Vanessa Redgrave and Timothy Spall are always watchable but Mrs Lowry & Son lacks the quality they deserve
“Anything’s possible living in Pendlebury”
Mrs Lowry & Son has two things going for it, in the shape of up-and-coming names Vanessa Redgrave and Timothy Spall in its two leading roles. Watch out for them, they’re bound to go far etc etc… What this biopic-of-sorts lacks though, is a film to match their talents.
Martyn Hesford has adapted his own radio play for the screen here and Adrian Noble’s direction does little to disguise the static staginess of its very nature. It covers the relationship between renowned artist LS Lowry and his unsupportive bed-ridden mother, at the point where his artistic career has yet to truly flourish. Continue reading “Film Review: Mrs Lowry & Son (2019)”
“Don’t treat us girls like a poor relation
Made in Dagenham, in Dagenham – it seems like a no-brainer but it’s quite the statement of intent from incoming Artistic Director at the Queen’s Theatre Hornchurch, Douglas Rintoul. It’s also a bit of a departure for a director who has previously won awards for writing hard-hitting monologues about gay Iraqi refugees (the exceptionally good Elegy) but taking a West End musical that didn’t quite become the hit it deserves and taking it home, refining it into an actor-musician production along the way, turns out to be quite the treat.
I can’t deny that I loved the show when it played at the Adelphi – heck, I saw it four times (review #1, review #2, review #3, review #4 of the final night) and I believe it deserved better treatment from the critics. But the past is the past and coming to the show with fresh eyes, and ears, too Richard Bean’s book and David Arnold’s score, it responds powerfully to the new treatment here (co-produced by the Queen’s and the New Wolsey Ipswich where it heads next), smaller in scale obviously but more intimate too, rawer in its emotions to an ultimately devastating effect. Continue reading “Review: Made In Dagenham, Queen’s Theatre Hornchurch”
“Who threw all the pickles down the stairs?”
They say write about what you know but when your childhood memories of 1950s Derby recall nothing so much as 1970s sitcom humour, I’m not sure that Michael Kirk’s Hatched ‘n’ Dispatched isn’t the exception to the rule. Co-written with Gemma Page and directed by Kirk himself, the show is a self-described “mucky romp through the morals, memories and music of the 1950s” but whilst it has an undeniable comic edge that fitfully breaks through to genuine humour, too often it is laboured and criminally inconsistent.
Bouncing from sex farce to serious drama, domestic violence rubbing shoulders with domestic comedy, the play never settles into a groove and crucially, it lacks credibility once matters start to darken and we’re meant to take things more earnestly. Which kind of flies in the face of much of the acting – Wendi Peters is delightfully battle-axed as matriarch Dorothy-Mavis, who won’t let anything her feckless family does get in the way of her social climbing but there’s little sense of depth to the character, an emotional underpinning that would justify this later shift. Continue reading “Review: Hatched ‘n’ Dispatched, Park”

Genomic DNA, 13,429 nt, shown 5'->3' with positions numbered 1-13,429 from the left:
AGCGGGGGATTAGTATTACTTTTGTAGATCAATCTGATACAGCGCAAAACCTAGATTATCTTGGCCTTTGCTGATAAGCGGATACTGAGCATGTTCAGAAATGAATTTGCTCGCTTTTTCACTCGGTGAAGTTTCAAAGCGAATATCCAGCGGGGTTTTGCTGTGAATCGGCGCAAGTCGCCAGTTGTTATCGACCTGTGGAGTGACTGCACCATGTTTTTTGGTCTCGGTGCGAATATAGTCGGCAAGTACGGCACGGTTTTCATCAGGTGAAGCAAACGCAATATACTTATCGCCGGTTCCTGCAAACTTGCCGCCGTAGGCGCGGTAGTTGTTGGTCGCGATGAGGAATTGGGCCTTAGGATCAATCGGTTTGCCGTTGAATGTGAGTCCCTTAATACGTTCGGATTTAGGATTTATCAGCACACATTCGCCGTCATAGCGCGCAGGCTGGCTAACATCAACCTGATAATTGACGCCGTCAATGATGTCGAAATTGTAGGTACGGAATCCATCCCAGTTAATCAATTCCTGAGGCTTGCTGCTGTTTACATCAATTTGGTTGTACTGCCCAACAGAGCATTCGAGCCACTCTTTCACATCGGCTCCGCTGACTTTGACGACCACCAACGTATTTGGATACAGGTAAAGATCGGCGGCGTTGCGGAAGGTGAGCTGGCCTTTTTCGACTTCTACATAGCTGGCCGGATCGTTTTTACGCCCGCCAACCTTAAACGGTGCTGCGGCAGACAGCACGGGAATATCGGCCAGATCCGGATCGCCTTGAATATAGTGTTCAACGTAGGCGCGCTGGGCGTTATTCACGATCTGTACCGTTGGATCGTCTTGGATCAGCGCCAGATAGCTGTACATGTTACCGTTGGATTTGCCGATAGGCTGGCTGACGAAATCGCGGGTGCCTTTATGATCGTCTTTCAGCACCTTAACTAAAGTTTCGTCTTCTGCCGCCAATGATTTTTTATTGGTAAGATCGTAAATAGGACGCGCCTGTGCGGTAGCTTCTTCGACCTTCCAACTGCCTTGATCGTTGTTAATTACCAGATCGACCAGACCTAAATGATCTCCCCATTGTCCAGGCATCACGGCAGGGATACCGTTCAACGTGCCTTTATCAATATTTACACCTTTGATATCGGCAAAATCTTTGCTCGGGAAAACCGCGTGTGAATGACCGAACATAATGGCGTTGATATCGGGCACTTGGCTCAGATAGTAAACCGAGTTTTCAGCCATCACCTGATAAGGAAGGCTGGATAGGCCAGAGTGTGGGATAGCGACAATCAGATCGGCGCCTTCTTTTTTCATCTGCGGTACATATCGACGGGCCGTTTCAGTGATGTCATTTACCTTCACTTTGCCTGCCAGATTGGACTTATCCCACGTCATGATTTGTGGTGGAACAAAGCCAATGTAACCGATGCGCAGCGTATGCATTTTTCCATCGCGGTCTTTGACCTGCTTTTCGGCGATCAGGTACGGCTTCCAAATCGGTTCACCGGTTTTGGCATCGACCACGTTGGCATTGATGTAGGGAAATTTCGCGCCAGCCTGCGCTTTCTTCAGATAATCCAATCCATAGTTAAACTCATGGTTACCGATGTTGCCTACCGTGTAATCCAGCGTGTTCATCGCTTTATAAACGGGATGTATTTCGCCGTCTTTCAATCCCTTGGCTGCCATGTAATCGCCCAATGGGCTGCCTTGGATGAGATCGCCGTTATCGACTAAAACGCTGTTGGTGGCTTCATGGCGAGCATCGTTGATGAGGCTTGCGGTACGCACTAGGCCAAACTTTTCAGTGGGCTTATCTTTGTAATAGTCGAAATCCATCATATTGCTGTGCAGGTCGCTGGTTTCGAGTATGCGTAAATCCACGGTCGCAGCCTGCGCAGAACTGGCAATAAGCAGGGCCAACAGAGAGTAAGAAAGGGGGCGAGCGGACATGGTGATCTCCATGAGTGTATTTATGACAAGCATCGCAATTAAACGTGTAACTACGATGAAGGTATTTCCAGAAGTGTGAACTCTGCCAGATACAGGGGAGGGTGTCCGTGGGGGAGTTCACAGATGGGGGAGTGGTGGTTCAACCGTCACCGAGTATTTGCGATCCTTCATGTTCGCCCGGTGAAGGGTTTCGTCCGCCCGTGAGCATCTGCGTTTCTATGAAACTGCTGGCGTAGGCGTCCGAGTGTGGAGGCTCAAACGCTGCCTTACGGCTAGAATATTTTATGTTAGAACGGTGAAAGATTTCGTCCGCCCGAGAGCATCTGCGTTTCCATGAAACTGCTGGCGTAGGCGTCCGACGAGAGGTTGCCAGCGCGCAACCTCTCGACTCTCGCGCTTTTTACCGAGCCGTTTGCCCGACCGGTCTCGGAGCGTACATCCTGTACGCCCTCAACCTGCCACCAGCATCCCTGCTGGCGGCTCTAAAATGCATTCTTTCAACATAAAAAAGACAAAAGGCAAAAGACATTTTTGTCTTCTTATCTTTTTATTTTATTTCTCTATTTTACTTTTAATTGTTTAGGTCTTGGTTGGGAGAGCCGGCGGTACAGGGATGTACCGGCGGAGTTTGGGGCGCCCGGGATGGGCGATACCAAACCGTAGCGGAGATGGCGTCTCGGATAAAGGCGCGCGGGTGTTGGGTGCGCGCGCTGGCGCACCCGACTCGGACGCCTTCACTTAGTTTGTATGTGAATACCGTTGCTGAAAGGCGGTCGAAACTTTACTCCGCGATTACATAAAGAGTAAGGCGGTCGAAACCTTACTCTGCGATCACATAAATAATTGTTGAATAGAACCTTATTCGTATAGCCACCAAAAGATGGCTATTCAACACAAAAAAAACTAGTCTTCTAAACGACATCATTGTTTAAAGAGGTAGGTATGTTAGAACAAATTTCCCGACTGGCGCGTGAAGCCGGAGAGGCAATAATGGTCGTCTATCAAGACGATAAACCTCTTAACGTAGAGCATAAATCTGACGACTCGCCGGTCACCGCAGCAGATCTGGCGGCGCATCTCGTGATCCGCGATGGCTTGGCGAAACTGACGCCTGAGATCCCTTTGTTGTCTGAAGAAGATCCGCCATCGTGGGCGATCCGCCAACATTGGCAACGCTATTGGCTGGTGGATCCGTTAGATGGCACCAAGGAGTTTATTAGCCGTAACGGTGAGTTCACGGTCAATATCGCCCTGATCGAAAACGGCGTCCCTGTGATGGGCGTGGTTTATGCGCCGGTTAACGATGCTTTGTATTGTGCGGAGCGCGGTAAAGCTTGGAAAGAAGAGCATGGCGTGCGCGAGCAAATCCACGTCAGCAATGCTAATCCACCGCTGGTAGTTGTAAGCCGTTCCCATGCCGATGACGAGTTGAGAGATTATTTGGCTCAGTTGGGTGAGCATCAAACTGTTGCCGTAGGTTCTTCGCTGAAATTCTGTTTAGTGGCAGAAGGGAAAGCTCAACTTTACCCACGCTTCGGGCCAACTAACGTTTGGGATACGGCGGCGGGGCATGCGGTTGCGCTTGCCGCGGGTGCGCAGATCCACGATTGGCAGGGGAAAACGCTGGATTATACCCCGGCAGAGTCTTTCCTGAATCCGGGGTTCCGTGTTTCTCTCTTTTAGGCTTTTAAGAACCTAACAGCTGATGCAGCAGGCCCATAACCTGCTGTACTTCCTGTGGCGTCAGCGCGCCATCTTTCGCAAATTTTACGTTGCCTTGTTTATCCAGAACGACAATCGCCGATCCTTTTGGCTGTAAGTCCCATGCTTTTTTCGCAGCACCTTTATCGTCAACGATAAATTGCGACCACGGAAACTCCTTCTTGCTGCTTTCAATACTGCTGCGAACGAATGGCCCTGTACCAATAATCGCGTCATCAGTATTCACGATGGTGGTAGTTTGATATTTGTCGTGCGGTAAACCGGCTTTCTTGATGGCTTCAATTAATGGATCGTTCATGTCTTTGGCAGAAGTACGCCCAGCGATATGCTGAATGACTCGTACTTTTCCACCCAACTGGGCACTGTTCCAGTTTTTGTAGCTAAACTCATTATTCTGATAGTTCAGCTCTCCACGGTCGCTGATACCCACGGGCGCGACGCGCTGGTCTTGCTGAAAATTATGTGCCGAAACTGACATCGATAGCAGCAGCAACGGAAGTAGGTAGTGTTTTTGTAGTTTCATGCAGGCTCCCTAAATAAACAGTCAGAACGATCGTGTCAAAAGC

“The over-exposure of women to literature breeds unnatural fancies”
I struggled a little bit to find another theatrical-friendly lesbian-themed thing to watch so I returned to Sarah Waters and the 2005 adaptation of Fingersmith, which as it starred Sally Hawkins was no great hardship at all. Set in Victorian England as was Tipping the Velvet, this story follows the lives of Sue and Maud, two very different women whose lives are irrevocably changed when a trio of fingersmiths, or pickpockets, conspire to rob an heiress of her fortune. But it turns out the plans are even more devious than first assumed as they culminate in the most unexpected of fashions and in a deftly clever move, we revisit all we have just seen from another perspective, casting uncertainty of the surety of what we know which plays excellently in the subsequent exploration of the disturbing reality of Victorian mental asylums.
Sally Hawkins is predictably excellent as Sue, one of the pickpockets who hoodwinks her way into the slightly disturbed Maud’s, the pale Elaine Cassidy, household as a housemaid who acts as a chaperone to allow a second trickster, Mr Rivers played by a bewhiskered Rupert Evans, to pose as a gentleman and seduce Maud into marriage just before she inherits a large fortune. Maud has been stifled by life in her extremely strict uncle’s house as a contributor to his immense collection of pornography and relishes the contact of Sue’s seemingly kindred spirit, so much so that an illicit lesbian affair springs up between the pair. But even as Sue is deceiving her, it emerges that Maud is not quite as delicate as she may seem and so intrigue builds on intrigue as Peter Ransley’s screenplay condenses a wonderfully complex novel into a more streamlined narrative, though still full of equally multifaceted characters. Continue reading “DVD Review: Fingersmith”